Since Janet Jackson's now-infamous "wardrobe malfunction" at the 2004 Super Bowl, the climate of broadcast television and its approach to material of questionable decency has changed significantly. The Federal Communications Commission has become vigilant about issuing fines for anything it deems inappropriate, and the networks themselves have begun to engage in rigorous self-censorship.
More recently, in April, a consortium of the four main networks and hundreds of affiliates sued the FCC, seeking to overturn FCC rulings against programs that contained only brief—and, they contended, often unintentional—incidents of objectionable language or images. The following month, Congress approved a tenfold increase in FCC fines, from a $32,500 maximum up to $325,000.
The debate over what constitutes inappropriate material and whether (and how) the public should be protected from it will not likely be settled any time soon. Indeed, as a look back at Atlantic articles from the turn of the twentieth century through the seventies suggests, it is a debate that has long been heated—and one about which legitimate points can be made from seemingly every side.
In August 1901, an anonymous author considered the controversy then ongoing over whether nude statues should be exhibited in public. Some, he explained, were "concerned about the morals of the public," and feared that "grave harm is done by such exhibitions." But others, he noted, were accepting of the statues, convinced that "no evil was intended" by them and that "beauty is its own excuse for being."
Believing that neither side was entirely in the wrong, the author proposed a solution:
Let the offending statue go to a reserved room, just as an offending book in the public library goes to a reserved shelf. Any one who has a right to see the statue will be admitted to do so by the curator...
If the public demands that the Discobolus should be relegated to an attic because it is unclothed, very well, let it go there. Let me have the key to the attic when I wish it. If the statue is really good and pure, as thousands of good people believe, it will, by and by, be brought down to the main hall.
Two decades later, in "Unprintable," Stuart Sherman considered a growing trend toward the banning of certain books. He described the quest of the "Militant Morality" to "make the world safe for children and adolescents"—a mission that Sherman found deeply unsettling.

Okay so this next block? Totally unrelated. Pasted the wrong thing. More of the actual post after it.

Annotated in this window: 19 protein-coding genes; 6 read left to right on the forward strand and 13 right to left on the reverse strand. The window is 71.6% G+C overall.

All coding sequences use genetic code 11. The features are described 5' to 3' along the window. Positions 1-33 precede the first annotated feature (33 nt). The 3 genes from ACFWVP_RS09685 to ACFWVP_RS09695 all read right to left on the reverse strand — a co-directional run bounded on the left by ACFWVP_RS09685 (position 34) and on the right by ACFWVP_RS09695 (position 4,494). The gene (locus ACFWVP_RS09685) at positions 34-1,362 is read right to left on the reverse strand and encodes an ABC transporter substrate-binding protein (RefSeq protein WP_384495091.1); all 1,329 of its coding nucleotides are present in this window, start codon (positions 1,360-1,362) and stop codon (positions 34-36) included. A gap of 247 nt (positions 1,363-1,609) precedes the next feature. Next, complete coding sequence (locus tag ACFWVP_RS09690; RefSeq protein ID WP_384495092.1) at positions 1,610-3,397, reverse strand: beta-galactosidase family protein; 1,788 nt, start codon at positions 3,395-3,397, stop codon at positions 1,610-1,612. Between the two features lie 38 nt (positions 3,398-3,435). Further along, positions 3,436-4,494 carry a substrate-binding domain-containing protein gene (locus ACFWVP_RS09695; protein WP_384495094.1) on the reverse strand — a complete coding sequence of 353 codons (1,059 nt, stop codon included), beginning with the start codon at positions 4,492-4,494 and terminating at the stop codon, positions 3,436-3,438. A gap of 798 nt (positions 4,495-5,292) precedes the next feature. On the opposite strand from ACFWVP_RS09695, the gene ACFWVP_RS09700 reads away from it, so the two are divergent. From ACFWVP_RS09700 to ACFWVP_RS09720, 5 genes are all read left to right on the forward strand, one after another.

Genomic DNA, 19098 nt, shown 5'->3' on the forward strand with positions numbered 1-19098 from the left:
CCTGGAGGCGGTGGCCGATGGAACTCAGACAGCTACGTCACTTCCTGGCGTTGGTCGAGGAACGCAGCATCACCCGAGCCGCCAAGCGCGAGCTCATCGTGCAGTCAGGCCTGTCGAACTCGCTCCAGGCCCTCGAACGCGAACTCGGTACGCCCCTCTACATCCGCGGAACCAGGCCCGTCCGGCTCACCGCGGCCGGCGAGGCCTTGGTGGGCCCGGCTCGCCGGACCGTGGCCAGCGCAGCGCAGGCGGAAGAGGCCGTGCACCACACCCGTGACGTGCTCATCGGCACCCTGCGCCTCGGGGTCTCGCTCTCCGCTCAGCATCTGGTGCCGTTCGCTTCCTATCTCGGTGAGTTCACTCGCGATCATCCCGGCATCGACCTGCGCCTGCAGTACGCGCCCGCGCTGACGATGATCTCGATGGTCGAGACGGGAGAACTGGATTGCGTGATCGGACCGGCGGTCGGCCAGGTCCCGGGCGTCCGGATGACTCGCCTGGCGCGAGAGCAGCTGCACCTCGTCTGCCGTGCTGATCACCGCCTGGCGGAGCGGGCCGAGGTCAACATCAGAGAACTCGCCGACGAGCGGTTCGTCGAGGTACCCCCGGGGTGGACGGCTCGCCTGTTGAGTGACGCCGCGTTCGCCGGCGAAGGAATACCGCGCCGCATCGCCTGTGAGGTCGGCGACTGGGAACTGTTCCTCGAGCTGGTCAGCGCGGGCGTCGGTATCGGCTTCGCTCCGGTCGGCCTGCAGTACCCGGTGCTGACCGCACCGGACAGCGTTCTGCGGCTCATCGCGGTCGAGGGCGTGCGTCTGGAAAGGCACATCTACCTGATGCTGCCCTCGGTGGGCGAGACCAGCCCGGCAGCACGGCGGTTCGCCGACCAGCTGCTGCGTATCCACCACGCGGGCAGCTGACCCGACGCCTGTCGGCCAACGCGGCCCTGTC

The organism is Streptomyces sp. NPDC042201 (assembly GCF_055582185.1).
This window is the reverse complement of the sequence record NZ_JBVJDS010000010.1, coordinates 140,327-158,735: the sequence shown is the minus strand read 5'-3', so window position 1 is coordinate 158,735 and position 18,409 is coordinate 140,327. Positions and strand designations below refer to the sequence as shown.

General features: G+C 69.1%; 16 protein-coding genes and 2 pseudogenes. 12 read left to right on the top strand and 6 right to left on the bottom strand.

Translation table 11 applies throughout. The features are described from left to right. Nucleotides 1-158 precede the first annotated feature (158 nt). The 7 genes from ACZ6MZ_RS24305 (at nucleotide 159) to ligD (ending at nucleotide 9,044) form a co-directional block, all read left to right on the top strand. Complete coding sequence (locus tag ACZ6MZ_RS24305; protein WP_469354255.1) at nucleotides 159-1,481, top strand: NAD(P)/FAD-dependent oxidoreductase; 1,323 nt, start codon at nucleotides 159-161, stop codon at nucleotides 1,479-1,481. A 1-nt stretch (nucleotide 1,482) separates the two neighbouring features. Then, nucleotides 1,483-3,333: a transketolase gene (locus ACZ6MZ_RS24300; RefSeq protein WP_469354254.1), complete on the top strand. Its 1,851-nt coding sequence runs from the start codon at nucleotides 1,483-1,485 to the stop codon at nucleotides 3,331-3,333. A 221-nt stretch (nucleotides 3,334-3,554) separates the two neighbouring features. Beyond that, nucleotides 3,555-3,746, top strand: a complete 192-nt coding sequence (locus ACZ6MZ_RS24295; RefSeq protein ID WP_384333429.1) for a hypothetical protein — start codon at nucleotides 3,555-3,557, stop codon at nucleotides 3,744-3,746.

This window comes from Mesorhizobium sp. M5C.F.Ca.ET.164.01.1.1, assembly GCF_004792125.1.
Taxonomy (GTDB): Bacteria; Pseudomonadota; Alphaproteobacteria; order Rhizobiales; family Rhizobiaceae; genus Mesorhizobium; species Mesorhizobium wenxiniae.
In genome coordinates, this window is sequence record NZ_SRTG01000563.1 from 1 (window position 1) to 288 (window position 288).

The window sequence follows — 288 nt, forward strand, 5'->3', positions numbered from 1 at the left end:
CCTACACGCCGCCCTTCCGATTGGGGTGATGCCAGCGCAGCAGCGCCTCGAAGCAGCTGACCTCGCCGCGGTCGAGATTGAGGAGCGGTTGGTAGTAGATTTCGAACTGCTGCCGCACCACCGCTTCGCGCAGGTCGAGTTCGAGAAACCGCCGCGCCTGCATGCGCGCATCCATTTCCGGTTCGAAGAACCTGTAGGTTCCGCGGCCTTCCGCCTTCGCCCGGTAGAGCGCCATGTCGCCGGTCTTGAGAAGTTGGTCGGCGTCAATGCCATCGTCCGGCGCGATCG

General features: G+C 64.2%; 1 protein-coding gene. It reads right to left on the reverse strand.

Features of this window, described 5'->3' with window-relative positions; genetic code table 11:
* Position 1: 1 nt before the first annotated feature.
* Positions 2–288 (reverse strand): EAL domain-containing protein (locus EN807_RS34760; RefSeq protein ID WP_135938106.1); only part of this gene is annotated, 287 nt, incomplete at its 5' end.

In recent years, he noted, it had been not only truly disturbing material that had been targeted for suppression by moral crusaders, but a number of classic novels as well. In the course of one recent obscenity trial, a lawyer had argued: "A book to be obscene, need not be obscene throughout the whole of its contents; but if the book is obscene in part, it is an obscene book." By such logic, Sherman warned, "any jury which honestly obeyed these instructions could bar from the mails the Bible, Shakespeare, or even an unabridged English Dictionary."
In 1930, observing dozens of cases in Massachusetts in which books had been banned based only on isolated passages, The Atlantic published a pair of articles considering the question of government censorship.
In "The Theory of Censorship," William Allan Neilson argued that first "we ought to know whether in applying censorship we are considering the welfare of the adolescent or the adult." It is true, Neilson wrote, that in general "the young must be guarded from risks that may inflict injury before experience has been acquired." He suggested that parents and teachers should therefore think carefully about which books and plays they exposed children to. But some of the hand-wringing over affronts to the delicate sensibilities of the young, he argued, was probably misplaced:
The attempt to save our children from what we regard as dangerous knowledge is likely in our times to be a locking of the stable door after the steed is stolen. It is my impression that most freshmen (of both sexes) come to college to-day already familiar to the point of losing interest with many of the facts and ideas which anxious parents are terror-stricken lest they acquire.
As for adults, Neilson emphasized the importance of distinguishing between the willing and the captive audience: "The adult," he argued, "has a right to be protected against the display of offensive print or pictures where he cannot avoid them." But censorship, he contended, may be inappropriate when applied to the right of the adult to seek out questionable materials by choice. He explained why, in many cases, the censors were being vehemently opposed:
It has been due to the feeling that some branch of the government—post office, customs official, police, or mayor—has sought to save us without our consent from what it considered a demoralizing book or play. The resentment is due to what seems to many an officious intrusion, an interference with the responsibility of the adult individual for his own moral welfare.